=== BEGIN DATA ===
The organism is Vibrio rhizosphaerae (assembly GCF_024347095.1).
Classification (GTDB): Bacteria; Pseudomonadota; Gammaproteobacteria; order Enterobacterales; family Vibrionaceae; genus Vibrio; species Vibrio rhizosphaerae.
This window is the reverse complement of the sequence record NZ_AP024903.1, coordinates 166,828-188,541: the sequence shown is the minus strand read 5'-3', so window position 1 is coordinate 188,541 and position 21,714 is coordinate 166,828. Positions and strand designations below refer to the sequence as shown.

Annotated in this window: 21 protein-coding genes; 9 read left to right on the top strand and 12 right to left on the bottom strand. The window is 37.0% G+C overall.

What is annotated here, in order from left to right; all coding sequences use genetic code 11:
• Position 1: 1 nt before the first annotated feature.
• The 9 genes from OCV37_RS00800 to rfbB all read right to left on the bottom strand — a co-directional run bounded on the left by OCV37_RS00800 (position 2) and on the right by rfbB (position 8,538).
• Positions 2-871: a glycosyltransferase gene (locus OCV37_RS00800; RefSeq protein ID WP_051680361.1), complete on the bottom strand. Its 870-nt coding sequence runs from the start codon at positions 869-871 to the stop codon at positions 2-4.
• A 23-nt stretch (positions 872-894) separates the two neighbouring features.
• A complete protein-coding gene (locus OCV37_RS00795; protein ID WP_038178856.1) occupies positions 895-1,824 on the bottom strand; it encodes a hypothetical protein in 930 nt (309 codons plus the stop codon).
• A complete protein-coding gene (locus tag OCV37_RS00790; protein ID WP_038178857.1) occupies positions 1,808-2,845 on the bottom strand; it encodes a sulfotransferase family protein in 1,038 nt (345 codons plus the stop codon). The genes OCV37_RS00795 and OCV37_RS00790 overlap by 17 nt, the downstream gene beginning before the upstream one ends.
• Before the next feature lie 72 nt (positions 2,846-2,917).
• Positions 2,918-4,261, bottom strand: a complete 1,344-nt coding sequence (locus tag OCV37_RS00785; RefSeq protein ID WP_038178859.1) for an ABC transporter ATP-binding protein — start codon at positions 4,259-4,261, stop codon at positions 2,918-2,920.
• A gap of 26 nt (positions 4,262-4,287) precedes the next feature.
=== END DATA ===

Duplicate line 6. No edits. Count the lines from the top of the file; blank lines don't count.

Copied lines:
• Position 1: 1 nt before the first annotated feature.